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Destination #6

Map of Arizona
Location of Museum


 
May 7
Today we dropped out of the Colorado Plateau and on to the north end of the Sonoran Desert.  The most obvious indication of our change was the presence of magnificent saguaro cactiDid you know that it takes 25 years for them to grow to be 1 foot tall and 100 years for them to sprout their first arm?  Our stop today is the Pueblo Grande Museum in the middle of the city of Phoenix.
Geology of Phoenix

 
Inhabited by the Hohokam from (at least) 1150 AD to 1450 AD, Pueblo Grande looks nothing like the Anasazi sites we have visited.  The soil here is pinkish and the masonry, if it can be called that, is rather formless and consists of river cobbles, chunks of hardened calich, and granite and sandstone blocks set in mortar.  The remnants of structures are on top of a great mound measuring 45 metres wide, 90 metres long, and 7.5 metres high.  Supposedly, important structures were built on top of the mound but most of the people lived in pithouses surrounding the mound.  The Hohokam were great farmers with crops of corn, beans, squash, and cotton.  They had extensive irrigation systems with more than 1600 km of canals.  As well, there are features known as "ball courts" which are believed to have been used for ceremonial ball games.  There are more than 200 ball courts in the Southwest.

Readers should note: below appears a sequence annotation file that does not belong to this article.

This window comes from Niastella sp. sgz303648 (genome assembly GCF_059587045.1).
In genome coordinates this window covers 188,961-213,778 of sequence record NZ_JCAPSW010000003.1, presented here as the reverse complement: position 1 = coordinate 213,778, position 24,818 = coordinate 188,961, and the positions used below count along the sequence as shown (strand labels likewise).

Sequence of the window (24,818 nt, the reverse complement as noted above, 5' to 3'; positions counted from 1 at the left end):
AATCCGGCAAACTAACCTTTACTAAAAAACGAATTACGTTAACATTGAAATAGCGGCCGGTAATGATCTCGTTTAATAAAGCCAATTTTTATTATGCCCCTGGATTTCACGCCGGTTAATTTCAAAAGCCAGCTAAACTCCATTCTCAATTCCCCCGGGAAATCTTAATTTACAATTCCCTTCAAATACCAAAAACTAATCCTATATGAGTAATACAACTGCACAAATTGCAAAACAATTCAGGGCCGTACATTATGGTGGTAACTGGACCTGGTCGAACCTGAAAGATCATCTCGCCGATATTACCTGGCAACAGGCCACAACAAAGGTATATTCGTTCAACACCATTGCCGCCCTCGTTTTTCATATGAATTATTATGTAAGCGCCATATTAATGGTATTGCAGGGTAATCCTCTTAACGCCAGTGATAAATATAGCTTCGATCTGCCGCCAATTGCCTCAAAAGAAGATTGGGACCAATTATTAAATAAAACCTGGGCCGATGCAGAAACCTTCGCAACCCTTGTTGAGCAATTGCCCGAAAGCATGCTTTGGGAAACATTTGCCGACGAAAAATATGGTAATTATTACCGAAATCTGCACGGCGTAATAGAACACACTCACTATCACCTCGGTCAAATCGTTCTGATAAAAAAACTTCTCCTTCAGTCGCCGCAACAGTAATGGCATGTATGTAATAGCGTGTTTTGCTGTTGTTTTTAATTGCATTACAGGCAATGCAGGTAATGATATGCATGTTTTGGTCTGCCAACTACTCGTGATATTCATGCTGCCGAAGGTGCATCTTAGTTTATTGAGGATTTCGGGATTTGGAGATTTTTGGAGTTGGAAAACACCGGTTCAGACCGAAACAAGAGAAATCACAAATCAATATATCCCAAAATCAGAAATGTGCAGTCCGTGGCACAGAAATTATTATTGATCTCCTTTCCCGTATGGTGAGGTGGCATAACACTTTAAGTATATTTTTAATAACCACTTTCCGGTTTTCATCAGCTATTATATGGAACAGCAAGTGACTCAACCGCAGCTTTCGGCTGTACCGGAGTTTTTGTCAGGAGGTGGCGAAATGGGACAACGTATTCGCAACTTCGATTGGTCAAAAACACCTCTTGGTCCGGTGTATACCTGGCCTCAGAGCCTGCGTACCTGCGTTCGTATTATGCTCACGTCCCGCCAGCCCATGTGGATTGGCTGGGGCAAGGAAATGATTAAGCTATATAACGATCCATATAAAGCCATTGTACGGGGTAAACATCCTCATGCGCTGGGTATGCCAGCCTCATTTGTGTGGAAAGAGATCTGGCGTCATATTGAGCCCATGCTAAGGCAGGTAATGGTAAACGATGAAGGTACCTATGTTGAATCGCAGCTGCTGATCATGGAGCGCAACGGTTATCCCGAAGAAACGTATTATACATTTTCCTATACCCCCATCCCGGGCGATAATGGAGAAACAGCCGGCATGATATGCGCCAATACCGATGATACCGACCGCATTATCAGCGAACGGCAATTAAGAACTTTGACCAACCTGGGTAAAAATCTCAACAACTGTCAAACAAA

The museum is really quite nice, despite being surrounded by a city.  One of the features I quite appreciated was its collection of living specimens of local vegetation including ocotillo, creosote bush, mesquite trees, and palo verde trees.


 
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